Excitement abounds when a queen comes to town. But when her arrival is coupled with a symphony orchestra’s 50th anniversary celebration, the significance of her presence is magnified ten-fold.
The town in this case is Fayetteville and the personage is Her Majesty Queen Noor of Jordan, the glamorous Princeton-educated American, Lisa Halaby. She married His Majesty King Hussein of Jordan, now deceased, a quarter of a century ago.
The celebration will be no ordinary event. It takes place Saturday, October 7, to benefit the Fayetteville Symphony Orchestra on its 50th anniversary with a reception and special concert at the Crown Center. In response to an invitation issued by the FSO’s Music Director and Conductor, Fouad Fakhouri, Queen Noor will be present at both the 5:30 p.m. reception (in a unique space created expressly for the event within the Crown Complex) and at the 8 p.m. concert. Maestro Fakhouri’s connection to the Queen traces to his father, Kifah Fakhouri, who, like his son, is both a composer and conductor. A native of Lebanon, in 1988 the elder Fakhouri was appointed by Her Majesty Queen Noor of Jordan to serve as the Director of the National Music Conservatory of Jordan, a position he still holds.
The Conservatory itself is a major project of the Queen Noor Al Hussein Foundation, established by Royal Decree in 1985 with the Queen herself as chair at that time (and continuing to the present time.) The Conservatory constitutes but one component of Queen Noor’s broad vision for improving the welfare of the people of her adopted country—especially its women and children. The effectiveness of the Foundation, in fact, stands as a testimony to the influence one person in a unique position of power can marshall to produce positive changes in the lives of millions of people.
Were she only a very pretty face, Queen Noor would turn heads. But the success of her efforts through the establishment of a foundation dedicated to helping “advance development thinking in Jordan by progressing beyond charity-oriented social welfare practices” commands respect, if not awe.
According to its attractive website (www.noor.gov.jo/nhf.htm), The Queen Noor Foundation undertakes projects in five principal program areas: integrated community development; child and family health; women and enterprise development; microfinance—and culture and arts. Hence, the creation of the National Music Conservatory of Jordan, which established the country’s first children’s orchestra. The Conservatory has become “the main propeller of music education, training and cultural exchange in Jordan,” according to information on the website.
Hence also the rationale for the Queen’s acceptance of Fouad Fakhouri’s invitation to grace the FSO’s 50th Anniversary celebration: several outstanding musicians at her conservatory will be showcased at the 50th Anniversary celebration of her young countryman’s orchestra in Fayetteville, North Carolina.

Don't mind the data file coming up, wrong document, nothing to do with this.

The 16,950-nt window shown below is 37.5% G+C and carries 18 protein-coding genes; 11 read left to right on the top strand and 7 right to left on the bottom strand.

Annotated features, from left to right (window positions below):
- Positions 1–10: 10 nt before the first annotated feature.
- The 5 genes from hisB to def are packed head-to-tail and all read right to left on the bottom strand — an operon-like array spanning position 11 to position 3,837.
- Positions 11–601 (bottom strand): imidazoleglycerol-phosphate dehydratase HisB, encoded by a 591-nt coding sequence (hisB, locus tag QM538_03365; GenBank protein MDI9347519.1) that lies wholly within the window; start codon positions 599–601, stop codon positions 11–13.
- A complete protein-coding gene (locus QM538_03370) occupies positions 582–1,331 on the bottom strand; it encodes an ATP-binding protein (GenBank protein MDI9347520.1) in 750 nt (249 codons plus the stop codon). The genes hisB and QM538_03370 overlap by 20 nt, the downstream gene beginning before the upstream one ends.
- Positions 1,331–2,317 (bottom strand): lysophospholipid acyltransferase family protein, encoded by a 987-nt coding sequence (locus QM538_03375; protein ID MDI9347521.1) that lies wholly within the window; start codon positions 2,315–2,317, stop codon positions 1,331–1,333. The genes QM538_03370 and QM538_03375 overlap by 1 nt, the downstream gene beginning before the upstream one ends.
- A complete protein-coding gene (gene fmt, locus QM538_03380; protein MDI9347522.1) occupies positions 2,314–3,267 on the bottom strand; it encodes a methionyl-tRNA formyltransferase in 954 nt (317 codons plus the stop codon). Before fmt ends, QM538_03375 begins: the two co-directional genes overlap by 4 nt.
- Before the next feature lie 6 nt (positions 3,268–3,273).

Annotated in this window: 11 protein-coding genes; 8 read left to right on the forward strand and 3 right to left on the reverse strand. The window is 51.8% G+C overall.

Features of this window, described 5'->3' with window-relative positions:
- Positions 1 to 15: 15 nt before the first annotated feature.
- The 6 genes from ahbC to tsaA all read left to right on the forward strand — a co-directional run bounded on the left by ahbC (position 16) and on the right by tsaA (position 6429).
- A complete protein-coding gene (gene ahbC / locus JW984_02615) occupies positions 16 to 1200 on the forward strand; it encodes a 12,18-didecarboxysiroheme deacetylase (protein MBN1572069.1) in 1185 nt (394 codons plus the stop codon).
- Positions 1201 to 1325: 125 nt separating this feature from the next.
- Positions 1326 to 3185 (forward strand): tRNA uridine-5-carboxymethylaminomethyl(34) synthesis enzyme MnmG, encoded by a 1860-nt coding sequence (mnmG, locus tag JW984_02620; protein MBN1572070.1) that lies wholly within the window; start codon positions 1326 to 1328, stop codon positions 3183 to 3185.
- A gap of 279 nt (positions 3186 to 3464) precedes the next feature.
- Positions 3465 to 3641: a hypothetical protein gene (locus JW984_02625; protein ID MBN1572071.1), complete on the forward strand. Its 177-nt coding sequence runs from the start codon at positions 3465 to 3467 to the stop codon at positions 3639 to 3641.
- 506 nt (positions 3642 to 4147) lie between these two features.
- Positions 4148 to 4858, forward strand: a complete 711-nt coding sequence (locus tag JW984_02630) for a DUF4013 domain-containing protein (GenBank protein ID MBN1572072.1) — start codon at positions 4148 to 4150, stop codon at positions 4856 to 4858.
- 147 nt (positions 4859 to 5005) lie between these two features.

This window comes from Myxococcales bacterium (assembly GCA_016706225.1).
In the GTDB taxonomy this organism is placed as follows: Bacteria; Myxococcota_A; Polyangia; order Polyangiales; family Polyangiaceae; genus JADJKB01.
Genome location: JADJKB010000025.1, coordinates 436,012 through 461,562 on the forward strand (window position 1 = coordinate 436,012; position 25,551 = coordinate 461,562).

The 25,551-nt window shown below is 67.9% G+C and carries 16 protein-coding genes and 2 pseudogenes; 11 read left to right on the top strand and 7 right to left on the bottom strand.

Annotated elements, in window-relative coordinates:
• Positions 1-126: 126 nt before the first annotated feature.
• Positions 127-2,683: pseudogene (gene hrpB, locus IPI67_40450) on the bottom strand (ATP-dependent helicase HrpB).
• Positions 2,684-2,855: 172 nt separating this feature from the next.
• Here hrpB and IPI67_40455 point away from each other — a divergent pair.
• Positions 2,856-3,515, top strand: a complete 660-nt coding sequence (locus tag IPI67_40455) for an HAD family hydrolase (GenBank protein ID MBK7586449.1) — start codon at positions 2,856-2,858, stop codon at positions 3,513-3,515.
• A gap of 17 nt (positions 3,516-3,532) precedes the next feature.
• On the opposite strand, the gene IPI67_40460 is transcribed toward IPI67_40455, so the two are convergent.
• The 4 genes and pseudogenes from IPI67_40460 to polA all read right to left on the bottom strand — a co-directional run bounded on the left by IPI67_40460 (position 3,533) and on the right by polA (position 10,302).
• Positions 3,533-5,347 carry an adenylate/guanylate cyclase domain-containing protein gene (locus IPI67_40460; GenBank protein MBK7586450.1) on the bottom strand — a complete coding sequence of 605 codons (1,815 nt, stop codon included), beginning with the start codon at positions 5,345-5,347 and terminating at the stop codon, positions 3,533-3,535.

Twelve of those Conservatory musicians — each a fantastic talent — will precede the Queen’s arrival for the 50th Anniversary concert. Four of the musicians excel at performing indigenous music of Jordan on authentic instruments. Maestro Fakhouri will coordinate with area schools and colleges to place these four performers in master classes in those venues. The eight other musicians from the conservatory, trained in classical Western music, will rehearse and perform with the Fayetteville Symphony at the Anniversary Concert. All twelve will be flown to Fayetteville from Amman, Jordan, thanks to the generosity of an American company, the Itron Corporation, which has offices in the Research Triangle.
That a young Jordanian citizen, whose undergraduate and graduate training has been entirely in the U.S., should become the Music Director of the Fayetteville Symphony Orchestra typifies the international backgrounds of young conductors in the U.S. today. What may be surprising is that Fouad Fakhouri was one of 106 well-credentialed individuals who applied for the job! At the end of an 18-month process he emerged as the individual the Search Committee would tap to lead the Fayetteville Symphony.
When he accepted the position, he also became an Adjunct Professor in the Music Department of Methodist College for which he would begin developing an orchestral program. Such a partnership between Methodist College and the FSO marks the continuation of a long tradition of generosity on the part of the College. It has provided, almost since the founding of the orchestra, free rehearsal and performance space in Reeves Auditorium for which advocates of the Symphony are deeply grateful.
Financial support from the community and from grants has increased markedly in the short time that Dr. Fakhouri has filled the post. The visibility of the FSO throughout the community has increased because of the commitment to perform in a broader variety of venues within the Fayetteville area. The orchestra has also resumed regional performances in Lumberton and Southern Pines. And for the first time in its history, the FSO performed during the ’05-’06 season at the Crown Theater before all third grades of the Cumberland County Schools. So successful were those pilot performances that the FSO will perform again for all third grades in the upcoming ’06-’07 season.
Dr. Fakhouri and his wife Diane, who is employed by Smith, have found Fayetteville much to their liking. He is particularly excited by the potential of the Fayetteville Symphony Orchestra to serve as a dynamic advertisement for the Fayetteville area throughout the state. That he hails from another country means Fouad Fakhouri is a perfect fit for a community whose citizens come from many countries and cultures — truly an international city.
Fouad Fakhouri emphasizes, “We have tried to price this extraordinary community event so that the Crown Theater can be filled with music lovers from our region.”